The coup d’état of the 28th of Mordad in Iran remained the centerpiece for the new imperialism. It was only natural that the US embassy in Tehran became a "nest of spies", as it has been dubbed since then, ‘mission control center’ for all US espionage activity in the Muslim world.
What made the US orchestrate the coup d’état of the 28th of Mordad in Iran (August 19, 1953)?
It is important to follow the events in the region that the 1953 coup in Iran was part of. Imperialism has gone through three distinct stages since the term “Great Game” was coined in the nineteenth century to describe the rivalry between imperialist powers, in the first place, Russia and Britain. Imperial strategy was simpler then, but the basic elements were in place.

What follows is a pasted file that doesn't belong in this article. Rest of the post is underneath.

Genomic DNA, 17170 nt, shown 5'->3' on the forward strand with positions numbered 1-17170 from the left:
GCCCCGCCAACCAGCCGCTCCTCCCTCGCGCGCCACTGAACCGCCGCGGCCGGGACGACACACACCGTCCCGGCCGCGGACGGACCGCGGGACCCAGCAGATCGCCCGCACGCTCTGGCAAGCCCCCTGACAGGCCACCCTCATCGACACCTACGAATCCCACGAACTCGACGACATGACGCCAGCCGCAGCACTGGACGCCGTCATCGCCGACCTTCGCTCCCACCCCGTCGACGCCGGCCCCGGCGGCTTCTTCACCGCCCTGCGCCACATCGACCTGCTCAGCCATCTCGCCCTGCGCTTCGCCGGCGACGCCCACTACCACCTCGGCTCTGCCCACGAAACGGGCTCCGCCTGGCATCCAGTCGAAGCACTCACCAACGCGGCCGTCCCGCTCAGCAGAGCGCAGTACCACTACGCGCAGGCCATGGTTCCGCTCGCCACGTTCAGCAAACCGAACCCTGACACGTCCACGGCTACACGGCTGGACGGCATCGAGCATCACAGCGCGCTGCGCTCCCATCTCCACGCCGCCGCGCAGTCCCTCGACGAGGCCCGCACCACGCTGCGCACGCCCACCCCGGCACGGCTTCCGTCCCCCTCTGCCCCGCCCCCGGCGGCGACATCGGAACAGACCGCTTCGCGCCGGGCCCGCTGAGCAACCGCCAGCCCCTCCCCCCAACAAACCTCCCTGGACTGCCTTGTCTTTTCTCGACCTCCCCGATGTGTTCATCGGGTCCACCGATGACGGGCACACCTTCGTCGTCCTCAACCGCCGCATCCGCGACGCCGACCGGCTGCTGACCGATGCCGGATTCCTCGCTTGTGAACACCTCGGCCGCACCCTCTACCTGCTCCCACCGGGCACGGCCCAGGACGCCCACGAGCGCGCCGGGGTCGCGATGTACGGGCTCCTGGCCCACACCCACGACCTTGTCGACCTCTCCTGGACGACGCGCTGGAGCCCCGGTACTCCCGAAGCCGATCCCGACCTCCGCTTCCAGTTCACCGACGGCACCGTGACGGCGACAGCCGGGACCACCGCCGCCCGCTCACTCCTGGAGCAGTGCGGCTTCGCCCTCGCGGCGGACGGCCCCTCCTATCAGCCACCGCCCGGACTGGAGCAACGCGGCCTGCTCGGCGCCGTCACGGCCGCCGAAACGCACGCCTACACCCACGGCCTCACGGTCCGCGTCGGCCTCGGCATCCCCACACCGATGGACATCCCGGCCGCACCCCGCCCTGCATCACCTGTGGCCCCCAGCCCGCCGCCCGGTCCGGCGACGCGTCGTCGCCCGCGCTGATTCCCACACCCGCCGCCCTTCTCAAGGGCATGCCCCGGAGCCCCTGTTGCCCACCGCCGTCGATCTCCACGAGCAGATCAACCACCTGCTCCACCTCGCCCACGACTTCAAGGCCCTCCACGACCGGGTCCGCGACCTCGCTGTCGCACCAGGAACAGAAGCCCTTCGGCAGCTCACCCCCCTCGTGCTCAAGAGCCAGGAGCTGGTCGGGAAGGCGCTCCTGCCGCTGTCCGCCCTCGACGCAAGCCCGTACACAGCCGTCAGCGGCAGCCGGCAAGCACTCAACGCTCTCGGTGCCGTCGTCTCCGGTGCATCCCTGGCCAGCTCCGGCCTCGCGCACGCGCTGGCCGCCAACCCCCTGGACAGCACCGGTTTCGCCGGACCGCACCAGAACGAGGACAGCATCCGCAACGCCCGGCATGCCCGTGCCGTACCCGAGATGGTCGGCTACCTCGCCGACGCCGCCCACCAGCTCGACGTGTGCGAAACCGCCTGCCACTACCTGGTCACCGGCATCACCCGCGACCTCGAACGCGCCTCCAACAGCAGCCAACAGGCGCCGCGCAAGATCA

Britain sent spies disguised as surveyors and traders to Afghanistan and Turkestan and, several times, armies to keep the Russians at bay. The ill-fated Anglo-Afghan war of 1839–42 was precipitated by fears that the Russians were encroaching on British interests in India after Russia established a diplomatic and trade presence in Afghanistan. Already by the nineteenth century there was no such thing as neutral territory. The entire world was now a gigantic playing field for the major industrial powers, and Eurasia was the center of this playing field.
The coup in 1953 in Iran was a key move in what I refer to as Great Game II: the imperialist powers, now united in a Cold War against socialism and third world liberation, which went into high gear following WWII.